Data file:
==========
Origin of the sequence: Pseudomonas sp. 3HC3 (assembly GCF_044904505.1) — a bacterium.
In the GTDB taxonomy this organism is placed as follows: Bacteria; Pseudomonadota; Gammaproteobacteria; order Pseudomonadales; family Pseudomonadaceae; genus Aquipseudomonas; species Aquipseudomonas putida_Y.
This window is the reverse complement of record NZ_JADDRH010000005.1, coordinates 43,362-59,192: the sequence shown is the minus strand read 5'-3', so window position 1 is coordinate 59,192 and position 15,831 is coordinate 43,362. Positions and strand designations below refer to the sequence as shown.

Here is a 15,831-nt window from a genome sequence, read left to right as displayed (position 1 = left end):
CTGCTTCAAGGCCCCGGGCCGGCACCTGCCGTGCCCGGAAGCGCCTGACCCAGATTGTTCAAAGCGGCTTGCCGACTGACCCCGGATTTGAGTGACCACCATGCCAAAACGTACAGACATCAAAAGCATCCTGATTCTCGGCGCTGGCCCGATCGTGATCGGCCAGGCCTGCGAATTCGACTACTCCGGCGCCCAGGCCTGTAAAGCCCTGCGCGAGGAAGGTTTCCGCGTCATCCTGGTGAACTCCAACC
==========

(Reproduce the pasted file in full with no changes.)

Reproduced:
Origin of the sequence: Pseudomonas sp. 3HC3 (assembly GCF_044904505.1) — a bacterium.
In the GTDB taxonomy this organism is placed as follows: Bacteria; Pseudomonadota; Gammaproteobacteria; order Pseudomonadales; family Pseudomonadaceae; genus Aquipseudomonas; species Aquipseudomonas putida_Y.
This window is the reverse complement of record NZ_JADDRH010000005.1, coordinates 43,362-59,192: the sequence shown is the minus strand read 5'-3', so window position 1 is coordinate 59,192 and position 15,831 is coordinate 43,362. Positions and strand designations below refer to the sequence as shown.

Here is a 15,831-nt window from a genome sequence, read left to right as displayed (position 1 = left end):
CTGCTTCAAGGCCCCGGGCCGGCACCTGCCGTGCCCGGAAGCGCCTGACCCAGATTGTTCAAAGCGGCTTGCCGACTGACCCCGGATTTGAGTGACCACCATGCCAAAACGTACAGACATCAAAAGCATCCTGATTCTCGGCGCTGGCCCGATCGTGATCGGCCAGGCCTGCGAATTCGACTACTCCGGCGCCCAGGCCTGTAAAGCCCTGCGCGAGGAAGGTTTCCGCGTCATCCTGGTGAACTCCAACC